LibraryThing review: The Lexicographer’s Dilemma

Bad grammar drives me crazy. Bad spelling, too. (To say nothing of fragmentary sentences. Ahem.) There’s a reason my AIM handle is grammrdiva (and yes, the misspelling was intentional). I’m not going to lie: I make tiny, (mostly) internal judgments about people who unintentionally misuse language. Yes, I’m one of them. And I do so even though I know I am far from perfect myself. I have a whole host of bad habits that a lifetime’s worth of writing and editing for a living have yet to shake. And I fully expect to be judged by them, too.

Cover of "The Lexicographer's Dilemma: Th...Cover via Amazon

And yet, I sit before you today a (slightly) reformed critic, thanks to The Lexicographer’s Dilemma: The Evolution of ‘Proper’ English, from Shakespeare to South Park by Jack Lynch. Lynch has written an eminently readable review of the ever-changing English language. Maybe it’s my bachelor’s degree in history, but I found his core thesis compelling: English usage and spelling has been shifting constantly since the dawn of the language. The English we now think of as “correct” has gotten that way through popular usage, and not because of any inherent rightness or royal proclamation.

Which is not to say that myriad people have not tried to dictate to the masses about how they should speak and write — heavens, how they have tried! Lexicographer’s Dilemma is organized nicely, with chapters examining successive eras in the war against ‘improper’ English. The cumulative effect of reading about all of the smoke-shoveling (as Oliver Wendell Holmes might have termed it) was a metaphorical throwing up of my hands. Maybe Lynch is right, and the only thing that matters is whether we understand the meaning of what someone says or writes, and not whether the speaker/writer used the proper verb conjugation or commonly accepted spelling.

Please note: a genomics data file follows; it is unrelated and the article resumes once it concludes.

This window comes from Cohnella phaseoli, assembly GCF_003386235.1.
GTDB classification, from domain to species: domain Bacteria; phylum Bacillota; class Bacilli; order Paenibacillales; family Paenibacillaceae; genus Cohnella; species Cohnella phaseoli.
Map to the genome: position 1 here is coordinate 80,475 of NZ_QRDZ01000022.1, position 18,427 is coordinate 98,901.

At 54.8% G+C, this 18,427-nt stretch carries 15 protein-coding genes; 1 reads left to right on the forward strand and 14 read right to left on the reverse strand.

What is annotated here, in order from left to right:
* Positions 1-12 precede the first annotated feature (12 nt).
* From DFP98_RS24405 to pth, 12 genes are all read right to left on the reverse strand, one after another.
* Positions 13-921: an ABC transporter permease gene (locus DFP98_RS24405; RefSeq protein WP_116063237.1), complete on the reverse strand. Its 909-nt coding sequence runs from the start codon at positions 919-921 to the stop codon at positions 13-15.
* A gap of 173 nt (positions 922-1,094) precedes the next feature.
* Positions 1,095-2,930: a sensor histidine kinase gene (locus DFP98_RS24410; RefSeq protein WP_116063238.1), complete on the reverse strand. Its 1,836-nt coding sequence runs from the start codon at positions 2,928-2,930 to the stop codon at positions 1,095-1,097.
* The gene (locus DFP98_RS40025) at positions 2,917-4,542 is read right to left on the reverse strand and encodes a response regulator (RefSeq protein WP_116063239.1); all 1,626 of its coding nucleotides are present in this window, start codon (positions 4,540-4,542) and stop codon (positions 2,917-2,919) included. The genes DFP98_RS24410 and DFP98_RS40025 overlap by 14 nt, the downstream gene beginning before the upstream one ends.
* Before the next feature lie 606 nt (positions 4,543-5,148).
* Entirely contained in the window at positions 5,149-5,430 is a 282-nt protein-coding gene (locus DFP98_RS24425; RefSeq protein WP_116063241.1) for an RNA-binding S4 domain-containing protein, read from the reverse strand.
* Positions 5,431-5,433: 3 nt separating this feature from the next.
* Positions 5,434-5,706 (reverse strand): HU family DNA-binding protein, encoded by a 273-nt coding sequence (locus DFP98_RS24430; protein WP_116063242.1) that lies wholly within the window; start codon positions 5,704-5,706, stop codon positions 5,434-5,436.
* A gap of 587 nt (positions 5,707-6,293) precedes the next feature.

In fact, Lynch has a lot to say about the futility of prescriptivists (such being the term for linguists who think matters of language and grammar are a black-and-white affair). It’s clear he is much more at home in the gray area occupied by descriptivists (who are more interested simply in documenting how people are actually using language, regardless of ‘right’ or ‘wrong’). After a few chapters, I found myself agreeing with him, which frankly came as a relief. Single-handedly upholding the standards of good and proper English is exhausting, you know.

And as long as I stay away from Internet message boards (LibraryThing’s Talk excepted) and protesters’ signs at political rallies, my blood pressure should be just fine.